Guide to Hardware Based Glitch Video

This is a work in progress.  Thanks.

I’m presenting you, the curious reader, with a handy resource to help you safely break video.  Glitch video production of any sorts can seem a little confusing considering there is little documentation on the subject.  For those new to the medium the example set-ups and a few of the essential details discussed here should get you started.   For those veterans of glitch video production this perhaps will offer a little further clarification on an issue or two .  These are just my personal observations learned throughout my experimentations over the years and are in no way the-end-all-be-all.  In fact some of this shit is probably plain wrong.  If you have a suggestion, correction or a thought of any sorts feel free to hit me up, I love chatting about this shit.   Just a quick note, this guide has nothing to do with software based corruption techniques or modular video synthesis.

Tips for re-amping video. In the audio world re-amplifying sound is done by taking a recording and playing it thru another source of amplification (telephone, computer speakers, transducer, radio, etc) and recording it with a mic.  The same can be done with video by playing content back on a playback source (tv, projector, cell phone, etc) and recording it with a camera.  This gives you the opportunity to not only bump up to higher resolution video quality but it gives you the unique aesthetic charm of each playback device.  I prefer using a DSLR or an old SonyVideo8 Handycam depending on what I’m going for.  A good tripod with a floating head comes in handy to help frame and level your picture as best you can.  Getting the focus just right as to prevent heavy moiré patterns is a good look.  This requires getting the right balance of sharpness and fuzziness.


Digital Noise Reduction. Oh man, why would you want to reduce noise?  I’ve got to turn this feature off right away on everything I own.  LCD screens and all newer televisions have a DNR setting that factory defaults at “on.”  To turn this damn thing off takes some shuffling about in the menu, but you will experience less dropout as a result of it you decide to go the LCD route.  You’ll get some dropout regardless with an LCD but it will be significantly less sensitive.  If you are using an older CRTV and dropout occurs then chances are there is some similar setting that needs to be adjusted and turned off.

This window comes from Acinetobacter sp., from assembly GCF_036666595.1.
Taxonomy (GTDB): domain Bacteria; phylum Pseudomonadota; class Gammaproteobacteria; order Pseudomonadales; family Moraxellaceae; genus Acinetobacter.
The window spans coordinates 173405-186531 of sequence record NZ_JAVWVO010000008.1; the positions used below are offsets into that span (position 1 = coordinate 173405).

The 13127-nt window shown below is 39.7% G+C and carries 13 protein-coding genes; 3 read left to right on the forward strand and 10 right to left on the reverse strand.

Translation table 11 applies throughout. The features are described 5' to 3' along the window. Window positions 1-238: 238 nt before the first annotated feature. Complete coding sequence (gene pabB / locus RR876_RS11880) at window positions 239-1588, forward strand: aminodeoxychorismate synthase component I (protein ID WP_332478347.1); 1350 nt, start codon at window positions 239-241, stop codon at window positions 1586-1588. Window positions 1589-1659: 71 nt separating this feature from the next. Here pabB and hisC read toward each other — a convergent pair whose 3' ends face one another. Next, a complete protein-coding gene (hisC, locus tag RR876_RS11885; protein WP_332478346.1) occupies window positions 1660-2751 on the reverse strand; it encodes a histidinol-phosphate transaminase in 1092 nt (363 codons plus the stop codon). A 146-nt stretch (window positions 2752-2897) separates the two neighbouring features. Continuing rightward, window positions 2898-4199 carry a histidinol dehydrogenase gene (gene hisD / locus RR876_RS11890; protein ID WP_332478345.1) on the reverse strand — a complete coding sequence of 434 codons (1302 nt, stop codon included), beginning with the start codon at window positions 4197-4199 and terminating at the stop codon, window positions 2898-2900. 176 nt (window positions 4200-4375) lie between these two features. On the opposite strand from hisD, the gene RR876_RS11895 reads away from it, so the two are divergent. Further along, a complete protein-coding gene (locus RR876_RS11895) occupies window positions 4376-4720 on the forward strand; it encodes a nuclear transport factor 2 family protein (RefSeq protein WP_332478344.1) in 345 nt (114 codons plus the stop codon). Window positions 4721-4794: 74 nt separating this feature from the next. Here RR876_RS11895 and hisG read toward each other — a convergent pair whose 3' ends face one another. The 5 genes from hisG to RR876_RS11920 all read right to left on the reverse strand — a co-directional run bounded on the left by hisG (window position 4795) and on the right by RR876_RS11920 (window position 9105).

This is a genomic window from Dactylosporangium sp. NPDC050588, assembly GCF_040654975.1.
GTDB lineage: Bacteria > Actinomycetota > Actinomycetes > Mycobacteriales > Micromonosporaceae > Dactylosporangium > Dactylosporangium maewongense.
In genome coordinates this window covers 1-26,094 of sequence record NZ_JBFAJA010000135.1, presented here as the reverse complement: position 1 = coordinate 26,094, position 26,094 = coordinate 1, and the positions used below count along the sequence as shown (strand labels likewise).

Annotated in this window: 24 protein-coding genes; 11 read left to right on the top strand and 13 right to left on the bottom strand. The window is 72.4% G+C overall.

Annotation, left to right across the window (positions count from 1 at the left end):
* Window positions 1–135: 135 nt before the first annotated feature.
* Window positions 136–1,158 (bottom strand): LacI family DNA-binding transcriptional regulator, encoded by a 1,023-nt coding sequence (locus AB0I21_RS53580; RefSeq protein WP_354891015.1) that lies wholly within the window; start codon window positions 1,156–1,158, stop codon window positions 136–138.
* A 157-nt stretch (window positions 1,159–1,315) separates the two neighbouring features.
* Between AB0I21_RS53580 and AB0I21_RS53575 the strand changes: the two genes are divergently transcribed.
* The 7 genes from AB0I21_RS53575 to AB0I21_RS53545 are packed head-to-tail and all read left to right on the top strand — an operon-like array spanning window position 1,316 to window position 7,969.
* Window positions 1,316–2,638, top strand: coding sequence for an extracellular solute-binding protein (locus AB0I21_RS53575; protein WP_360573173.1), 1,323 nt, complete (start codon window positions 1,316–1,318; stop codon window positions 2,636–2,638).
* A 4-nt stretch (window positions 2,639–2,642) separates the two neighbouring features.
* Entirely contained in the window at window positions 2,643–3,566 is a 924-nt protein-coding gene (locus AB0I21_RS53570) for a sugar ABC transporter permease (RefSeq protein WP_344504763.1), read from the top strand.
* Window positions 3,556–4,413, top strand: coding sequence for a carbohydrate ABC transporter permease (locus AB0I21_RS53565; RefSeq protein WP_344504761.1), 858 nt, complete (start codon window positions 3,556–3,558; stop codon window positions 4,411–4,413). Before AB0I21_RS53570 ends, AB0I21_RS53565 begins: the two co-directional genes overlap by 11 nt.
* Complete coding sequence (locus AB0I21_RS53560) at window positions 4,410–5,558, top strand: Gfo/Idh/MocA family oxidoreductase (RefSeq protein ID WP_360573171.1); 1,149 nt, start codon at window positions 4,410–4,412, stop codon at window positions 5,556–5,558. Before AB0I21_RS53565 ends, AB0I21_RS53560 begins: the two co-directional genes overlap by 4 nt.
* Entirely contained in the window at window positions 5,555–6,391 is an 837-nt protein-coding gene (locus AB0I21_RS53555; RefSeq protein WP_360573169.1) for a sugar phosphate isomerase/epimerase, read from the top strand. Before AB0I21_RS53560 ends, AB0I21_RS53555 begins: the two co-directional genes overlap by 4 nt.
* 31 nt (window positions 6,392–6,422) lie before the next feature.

Getting rid of the On-Screen source info that  pops up on most any CRTVs.

It’s a real ball buster but unless your TV has a menu option to disable all onscreen text you are shit out of luck.  I had one TV back in the day that had a menu option to remove all on-screen display but I have not seen one since.  I also heard from someone online who attempted to mod his television to remove it.  Seems like an awful lot of trouble.  I prefer to change the aspect ratio of my source if possible to work around it.

Circuit bent video effects, dropped signals and TBC (time based correction):
Dropout occurs when a video signal is broken to the point of no return and a device requires a steady signal to maintain an image.  Your display (whatever that may be) thinks it’s source has been lost and there is that fucking blue or black screen.  This does not occur on CRTVs (unless DNR is enabled) but will occur on projectors, computer monitors, USB recording devices and on LCD TVs.  This is not optimal when working with devices that render a signal shaky or straight up fucked up……. like the fabulous Big Pauper Modified Circuitry “Fritz Decontroller” version three, available now, only from circuit bent video dot com.  Drop out sucks too because some devices can take longer than others to rebound once the signal is steady enough.  Projectors are notorious for this.  The work around is a either a standalone TBC or a mixer with a TBC built in to it.